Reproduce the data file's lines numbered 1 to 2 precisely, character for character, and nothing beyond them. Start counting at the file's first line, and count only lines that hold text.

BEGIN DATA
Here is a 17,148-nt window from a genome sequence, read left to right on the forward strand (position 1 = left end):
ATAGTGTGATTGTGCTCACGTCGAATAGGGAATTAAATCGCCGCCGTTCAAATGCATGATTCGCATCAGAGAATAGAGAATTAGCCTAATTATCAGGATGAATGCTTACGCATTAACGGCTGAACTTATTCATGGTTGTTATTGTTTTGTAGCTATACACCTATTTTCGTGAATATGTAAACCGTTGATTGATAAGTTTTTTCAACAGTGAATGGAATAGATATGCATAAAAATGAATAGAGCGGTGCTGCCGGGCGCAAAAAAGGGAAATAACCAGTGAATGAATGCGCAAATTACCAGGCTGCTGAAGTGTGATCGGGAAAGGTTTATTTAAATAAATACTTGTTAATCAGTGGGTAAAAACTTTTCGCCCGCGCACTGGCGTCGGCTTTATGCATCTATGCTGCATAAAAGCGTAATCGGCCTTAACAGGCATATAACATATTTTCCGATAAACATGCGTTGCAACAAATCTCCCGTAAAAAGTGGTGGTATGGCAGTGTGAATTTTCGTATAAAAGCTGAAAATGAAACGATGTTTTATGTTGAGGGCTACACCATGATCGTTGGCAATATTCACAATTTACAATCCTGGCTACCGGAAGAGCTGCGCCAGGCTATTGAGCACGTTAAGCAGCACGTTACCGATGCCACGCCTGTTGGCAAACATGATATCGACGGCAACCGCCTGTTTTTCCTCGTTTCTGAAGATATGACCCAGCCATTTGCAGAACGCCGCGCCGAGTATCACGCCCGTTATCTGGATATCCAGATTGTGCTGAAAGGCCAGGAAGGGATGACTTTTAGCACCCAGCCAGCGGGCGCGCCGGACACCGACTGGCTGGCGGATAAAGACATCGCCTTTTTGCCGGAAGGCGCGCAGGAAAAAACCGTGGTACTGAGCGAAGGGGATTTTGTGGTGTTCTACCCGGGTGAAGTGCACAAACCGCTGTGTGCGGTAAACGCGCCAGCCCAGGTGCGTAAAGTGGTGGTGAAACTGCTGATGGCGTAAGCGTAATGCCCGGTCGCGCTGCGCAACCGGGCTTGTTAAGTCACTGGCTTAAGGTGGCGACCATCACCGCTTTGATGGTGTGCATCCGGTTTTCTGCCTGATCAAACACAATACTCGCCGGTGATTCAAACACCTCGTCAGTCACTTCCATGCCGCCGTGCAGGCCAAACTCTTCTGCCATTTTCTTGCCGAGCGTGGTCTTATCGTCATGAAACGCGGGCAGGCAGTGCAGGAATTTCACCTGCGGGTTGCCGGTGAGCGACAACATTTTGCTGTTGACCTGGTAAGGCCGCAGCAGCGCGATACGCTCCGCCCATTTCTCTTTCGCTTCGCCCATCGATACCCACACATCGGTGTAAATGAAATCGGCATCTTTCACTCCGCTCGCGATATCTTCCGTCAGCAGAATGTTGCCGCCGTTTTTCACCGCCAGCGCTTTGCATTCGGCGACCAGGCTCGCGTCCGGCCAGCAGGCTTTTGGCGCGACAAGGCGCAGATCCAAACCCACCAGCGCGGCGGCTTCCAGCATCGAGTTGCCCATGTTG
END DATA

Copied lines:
Here is a 17,148-nt window from a genome sequence, read left to right on the forward strand (position 1 = left end):
ATAGTGTGATTGTGCTCACGTCGAATAGGGAATTAAATCGCCGCCGTTCAAATGCATGATTCGCATCAGAGAATAGAGAATTAGCCTAATTATCAGGATGAATGCTTACGCATTAACGGCTGAACTTATTCATGGTTGTTATTGTTTTGTAGCTATACACCTATTTTCGTGAATATGTAAACCGTTGATTGATAAGTTTTTTCAACAGTGAATGGAATAGATATGCATAAAAATGAATAGAGCGGTGCTGCCGGGCGCAAAAAAGGGAAATAACCAGTGAATGAATGCGCAAATTACCAGGCTGCTGAAGTGTGATCGGGAAAGGTTTATTTAAATAAATACTTGTTAATCAGTGGGTAAAAACTTTTCGCCCGCGCACTGGCGTCGGCTTTATGCATCTATGCTGCATAAAAGCGTAATCGGCCTTAACAGGCATATAACATATTTTCCGATAAACATGCGTTGCAACAAATCTCCCGTAAAAAGTGGTGGTATGGCAGTGTGAATTTTCGTATAAAAGCTGAAAATGAAACGATGTTTTATGTTGAGGGCTACACCATGATCGTTGGCAATATTCACAATTTACAATCCTGGCTACCGGAAGAGCTGCGCCAGGCTATTGAGCACGTTAAGCAGCACGTTACCGATGCCACGCCTGTTGGCAAACATGATATCGACGGCAACCGCCTGTTTTTCCTCGTTTCTGAAGATATGACCCAGCCATTTGCAGAACGCCGCGCCGAGTATCACGCCCGTTATCTGGATATCCAGATTGTGCTGAAAGGCCAGGAAGGGATGACTTTTAGCACCCAGCCAGCGGGCGCGCCGGACACCGACTGGCTGGCGGATAAAGACATCGCCTTTTTGCCGGAAGGCGCGCAGGAAAAAACCGTGGTACTGAGCGAAGGGGATTTTGTGGTGTTCTACCCGGGTGAAGTGCACAAACCGCTGTGTGCGGTAAACGCGCCAGCCCAGGTGCGTAAAGTGGTGGTGAAACTGCTGATGGCGTAAGCGTAATGCCCGGTCGCGCTGCGCAACCGGGCTTGTTAAGTCACTGGCTTAAGGTGGCGACCATCACCGCTTTGATGGTGTGCATCCGGTTTTCTGCCTGATCAAACACAATACTCGCCGGTGATTCAAACACCTCGTCAGTCACTTCCATGCCGCCGTGCAGGCCAAACTCTTCTGCCATTTTCTTGCCGAGCGTGGTCTTATCGTCATGAAACGCGGGCAGGCAGTGCAGGAATTTCACCTGCGGGTTGCCGGTGAGCGACAACATTTTGCTGTTGACCTGGTAAGGCCGCAGCAGCGCGATACGCTCCGCCCATTTCTCTTTCGCTTCGCCCATCGATACCCACACATCGGTGTAAATGAAATCGGCATCTTTCACTCCGCTCGCGATATCTTCCGTCAGCAGAATGTTGCCGCCGTTTTTCACCGCCAGCGCTTTGCATTCGGCGACCAGGCTCGCGTCCGGCCAGCAGGCTTTTGGCGCGACAAGGCGCAGATCCAAACCCACCAGCGCGGCGGCTTCCAGCATCGAGTTGCCCATGTTG